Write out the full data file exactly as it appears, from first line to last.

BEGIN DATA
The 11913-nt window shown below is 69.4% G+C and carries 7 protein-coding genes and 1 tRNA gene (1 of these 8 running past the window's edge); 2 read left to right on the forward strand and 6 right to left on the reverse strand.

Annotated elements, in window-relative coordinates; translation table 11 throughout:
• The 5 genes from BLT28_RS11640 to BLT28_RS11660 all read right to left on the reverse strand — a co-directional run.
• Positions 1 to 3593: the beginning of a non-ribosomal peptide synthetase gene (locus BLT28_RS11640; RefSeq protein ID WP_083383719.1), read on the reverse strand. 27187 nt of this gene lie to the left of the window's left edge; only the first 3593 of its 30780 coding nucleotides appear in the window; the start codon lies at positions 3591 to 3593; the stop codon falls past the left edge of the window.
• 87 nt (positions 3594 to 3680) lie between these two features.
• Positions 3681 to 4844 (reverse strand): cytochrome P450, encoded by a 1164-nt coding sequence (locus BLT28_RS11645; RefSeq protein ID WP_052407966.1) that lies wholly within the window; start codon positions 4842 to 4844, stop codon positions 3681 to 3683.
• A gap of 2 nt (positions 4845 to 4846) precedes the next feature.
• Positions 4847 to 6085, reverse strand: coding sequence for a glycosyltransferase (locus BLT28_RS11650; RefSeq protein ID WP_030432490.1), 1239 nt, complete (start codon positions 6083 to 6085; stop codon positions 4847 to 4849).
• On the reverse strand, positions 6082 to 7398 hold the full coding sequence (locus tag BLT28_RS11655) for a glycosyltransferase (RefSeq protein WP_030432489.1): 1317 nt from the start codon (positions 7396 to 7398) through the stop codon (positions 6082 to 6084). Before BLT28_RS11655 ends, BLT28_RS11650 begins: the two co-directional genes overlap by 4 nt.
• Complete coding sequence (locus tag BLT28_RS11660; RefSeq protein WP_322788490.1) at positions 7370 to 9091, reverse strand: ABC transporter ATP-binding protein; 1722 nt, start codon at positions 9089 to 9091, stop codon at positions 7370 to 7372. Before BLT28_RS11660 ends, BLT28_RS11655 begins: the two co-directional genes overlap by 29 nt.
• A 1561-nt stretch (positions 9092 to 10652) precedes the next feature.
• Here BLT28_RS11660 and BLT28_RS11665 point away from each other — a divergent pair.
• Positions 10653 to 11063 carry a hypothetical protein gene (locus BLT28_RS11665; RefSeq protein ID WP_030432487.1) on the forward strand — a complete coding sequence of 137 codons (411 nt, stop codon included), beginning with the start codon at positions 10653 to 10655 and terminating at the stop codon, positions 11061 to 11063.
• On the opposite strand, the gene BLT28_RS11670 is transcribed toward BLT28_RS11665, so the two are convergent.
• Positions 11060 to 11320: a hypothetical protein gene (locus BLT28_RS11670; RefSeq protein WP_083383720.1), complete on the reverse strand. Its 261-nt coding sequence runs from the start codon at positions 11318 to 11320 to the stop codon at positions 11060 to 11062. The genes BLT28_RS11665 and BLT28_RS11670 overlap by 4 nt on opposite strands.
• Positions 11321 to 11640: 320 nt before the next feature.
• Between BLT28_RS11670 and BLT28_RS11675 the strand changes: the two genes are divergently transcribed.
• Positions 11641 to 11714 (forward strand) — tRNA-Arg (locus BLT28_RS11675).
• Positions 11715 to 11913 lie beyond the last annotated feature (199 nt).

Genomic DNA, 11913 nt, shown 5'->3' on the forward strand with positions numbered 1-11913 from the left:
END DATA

The 11913-nt window shown below is 69.4% G+C and carries 7 protein-coding genes and 1 tRNA gene (1 of these 8 running past the window's edge); 2 read left to right on the forward strand and 6 right to left on the reverse strand.

Annotated elements, in window-relative coordinates; translation table 11 throughout:
• The 5 genes from BLT28_RS11640 to BLT28_RS11660 all read right to left on the reverse strand — a co-directional run.
• Positions 1 to 3593: the beginning of a non-ribosomal peptide synthetase gene (locus BLT28_RS11640; RefSeq protein ID WP_083383719.1), read on the reverse strand. 27187 nt of this gene lie to the left of the window's left edge; only the first 3593 of its 30780 coding nucleotides appear in the window; the start codon lies at positions 3591 to 3593; the stop codon falls past the left edge of the window.
• 87 nt (positions 3594 to 3680) lie between these two features.
• Positions 3681 to 4844 (reverse strand): cytochrome P450, encoded by a 1164-nt coding sequence (locus BLT28_RS11645; RefSeq protein ID WP_052407966.1) that lies wholly within the window; start codon positions 4842 to 4844, stop codon positions 3681 to 3683.
• A gap of 2 nt (positions 4845 to 4846) precedes the next feature.
• Positions 4847 to 6085, reverse strand: coding sequence for a glycosyltransferase (locus BLT28_RS11650; RefSeq protein ID WP_030432490.1), 1239 nt, complete (start codon positions 6083 to 6085; stop codon positions 4847 to 4849).
• On the reverse strand, positions 6082 to 7398 hold the full coding sequence (locus tag BLT28_RS11655) for a glycosyltransferase (RefSeq protein WP_030432489.1): 1317 nt from the start codon (positions 7396 to 7398) through the stop codon (positions 6082 to 6084). Before BLT28_RS11655 ends, BLT28_RS11650 begins: the two co-directional genes overlap by 4 nt.
• Complete coding sequence (locus tag BLT28_RS11660; RefSeq protein WP_322788490.1) at positions 7370 to 9091, reverse strand: ABC transporter ATP-binding protein; 1722 nt, start codon at positions 9089 to 9091, stop codon at positions 7370 to 7372. Before BLT28_RS11660 ends, BLT28_RS11655 begins: the two co-directional genes overlap by 29 nt.
• A 1561-nt stretch (positions 9092 to 10652) precedes the next feature.
• Here BLT28_RS11660 and BLT28_RS11665 point away from each other — a divergent pair.
• Positions 10653 to 11063 carry a hypothetical protein gene (locus BLT28_RS11665; RefSeq protein ID WP_030432487.1) on the forward strand — a complete coding sequence of 137 codons (411 nt, stop codon included), beginning with the start codon at positions 10653 to 10655 and terminating at the stop codon, positions 11061 to 11063.
• On the opposite strand, the gene BLT28_RS11670 is transcribed toward BLT28_RS11665, so the two are convergent.
• Positions 11060 to 11320: a hypothetical protein gene (locus BLT28_RS11670; RefSeq protein WP_083383720.1), complete on the reverse strand. Its 261-nt coding sequence runs from the start codon at positions 11318 to 11320 to the stop codon at positions 11060 to 11062. The genes BLT28_RS11665 and BLT28_RS11670 overlap by 4 nt on opposite strands.
• Positions 11321 to 11640: 320 nt before the next feature.
• Between BLT28_RS11670 and BLT28_RS11675 the strand changes: the two genes are divergently transcribed.
• Positions 11641 to 11714 (forward strand) — tRNA-Arg (locus BLT28_RS11675).
• Positions 11715 to 11913 lie beyond the last annotated feature (199 nt).

Genomic DNA, 11913 nt, shown 5'->3' on the forward strand with positions numbered 1-11913 from the left: